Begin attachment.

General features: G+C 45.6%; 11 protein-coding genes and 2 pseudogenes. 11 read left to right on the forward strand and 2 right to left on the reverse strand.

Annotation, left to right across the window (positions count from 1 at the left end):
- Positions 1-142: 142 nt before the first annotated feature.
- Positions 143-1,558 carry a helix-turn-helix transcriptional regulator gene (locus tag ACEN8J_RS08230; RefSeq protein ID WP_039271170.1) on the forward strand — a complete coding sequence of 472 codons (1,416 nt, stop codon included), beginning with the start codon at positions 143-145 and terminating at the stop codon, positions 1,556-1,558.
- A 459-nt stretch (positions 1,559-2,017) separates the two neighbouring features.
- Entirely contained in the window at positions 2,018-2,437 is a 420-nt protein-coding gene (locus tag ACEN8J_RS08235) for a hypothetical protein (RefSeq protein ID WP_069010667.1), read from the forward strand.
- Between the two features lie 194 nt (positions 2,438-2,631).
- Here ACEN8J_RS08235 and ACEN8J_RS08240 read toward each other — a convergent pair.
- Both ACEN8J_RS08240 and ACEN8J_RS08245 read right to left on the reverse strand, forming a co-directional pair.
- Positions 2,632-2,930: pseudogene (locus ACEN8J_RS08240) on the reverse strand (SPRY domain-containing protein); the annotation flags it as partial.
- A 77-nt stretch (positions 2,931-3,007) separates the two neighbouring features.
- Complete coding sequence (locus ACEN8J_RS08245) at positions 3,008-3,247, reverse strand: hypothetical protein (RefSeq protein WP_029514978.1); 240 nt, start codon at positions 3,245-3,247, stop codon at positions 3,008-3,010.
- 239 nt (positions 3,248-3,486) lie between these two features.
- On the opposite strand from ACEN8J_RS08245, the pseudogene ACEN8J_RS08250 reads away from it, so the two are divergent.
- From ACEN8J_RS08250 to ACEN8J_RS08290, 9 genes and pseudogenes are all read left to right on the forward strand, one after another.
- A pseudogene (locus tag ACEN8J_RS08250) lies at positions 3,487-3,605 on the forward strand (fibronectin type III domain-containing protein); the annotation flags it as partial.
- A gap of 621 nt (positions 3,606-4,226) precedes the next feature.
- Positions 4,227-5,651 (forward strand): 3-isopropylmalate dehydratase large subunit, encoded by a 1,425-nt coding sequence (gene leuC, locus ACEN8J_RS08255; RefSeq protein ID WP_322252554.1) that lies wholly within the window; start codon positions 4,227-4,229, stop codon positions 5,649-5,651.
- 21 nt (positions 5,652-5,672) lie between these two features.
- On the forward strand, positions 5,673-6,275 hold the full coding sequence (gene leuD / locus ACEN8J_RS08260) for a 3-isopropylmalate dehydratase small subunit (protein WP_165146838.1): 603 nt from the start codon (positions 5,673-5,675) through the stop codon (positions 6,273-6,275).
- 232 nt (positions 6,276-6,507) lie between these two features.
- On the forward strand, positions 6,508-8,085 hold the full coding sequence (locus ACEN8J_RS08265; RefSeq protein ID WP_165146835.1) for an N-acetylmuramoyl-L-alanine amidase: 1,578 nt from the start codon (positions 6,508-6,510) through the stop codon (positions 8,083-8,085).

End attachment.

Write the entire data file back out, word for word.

General features: G+C 45.6%; 11 protein-coding genes and 2 pseudogenes. 11 read left to right on the forward strand and 2 right to left on the reverse strand.

Annotation, left to right across the window (positions count from 1 at the left end):
- Positions 1-142: 142 nt before the first annotated feature.
- Positions 143-1,558 carry a helix-turn-helix transcriptional regulator gene (locus tag ACEN8J_RS08230; RefSeq protein ID WP_039271170.1) on the forward strand — a complete coding sequence of 472 codons (1,416 nt, stop codon included), beginning with the start codon at positions 143-145 and terminating at the stop codon, positions 1,556-1,558.
- A 459-nt stretch (positions 1,559-2,017) separates the two neighbouring features.
- Entirely contained in the window at positions 2,018-2,437 is a 420-nt protein-coding gene (locus tag ACEN8J_RS08235) for a hypothetical protein (RefSeq protein ID WP_069010667.1), read from the forward strand.
- Between the two features lie 194 nt (positions 2,438-2,631).
- Here ACEN8J_RS08235 and ACEN8J_RS08240 read toward each other — a convergent pair.
- Both ACEN8J_RS08240 and ACEN8J_RS08245 read right to left on the reverse strand, forming a co-directional pair.
- Positions 2,632-2,930: pseudogene (locus ACEN8J_RS08240) on the reverse strand (SPRY domain-containing protein); the annotation flags it as partial.
- A 77-nt stretch (positions 2,931-3,007) separates the two neighbouring features.
- Complete coding sequence (locus ACEN8J_RS08245) at positions 3,008-3,247, reverse strand: hypothetical protein (RefSeq protein WP_029514978.1); 240 nt, start codon at positions 3,245-3,247, stop codon at positions 3,008-3,010.
- 239 nt (positions 3,248-3,486) lie between these two features.
- On the opposite strand from ACEN8J_RS08245, the pseudogene ACEN8J_RS08250 reads away from it, so the two are divergent.
- From ACEN8J_RS08250 to ACEN8J_RS08290, 9 genes and pseudogenes are all read left to right on the forward strand, one after another.
- A pseudogene (locus tag ACEN8J_RS08250) lies at positions 3,487-3,605 on the forward strand (fibronectin type III domain-containing protein); the annotation flags it as partial.
- A gap of 621 nt (positions 3,606-4,226) precedes the next feature.
- Positions 4,227-5,651 (forward strand): 3-isopropylmalate dehydratase large subunit, encoded by a 1,425-nt coding sequence (gene leuC, locus ACEN8J_RS08255; RefSeq protein ID WP_322252554.1) that lies wholly within the window; start codon positions 4,227-4,229, stop codon positions 5,649-5,651.
- 21 nt (positions 5,652-5,672) lie between these two features.
- On the forward strand, positions 5,673-6,275 hold the full coding sequence (gene leuD / locus ACEN8J_RS08260) for a 3-isopropylmalate dehydratase small subunit (protein WP_165146838.1): 603 nt from the start codon (positions 5,673-5,675) through the stop codon (positions 6,273-6,275).
- 232 nt (positions 6,276-6,507) lie between these two features.
- On the forward strand, positions 6,508-8,085 hold the full coding sequence (locus ACEN8J_RS08265; RefSeq protein ID WP_165146835.1) for an N-acetylmuramoyl-L-alanine amidase: 1,578 nt from the start codon (positions 6,508-6,510) through the stop codon (positions 8,083-8,085).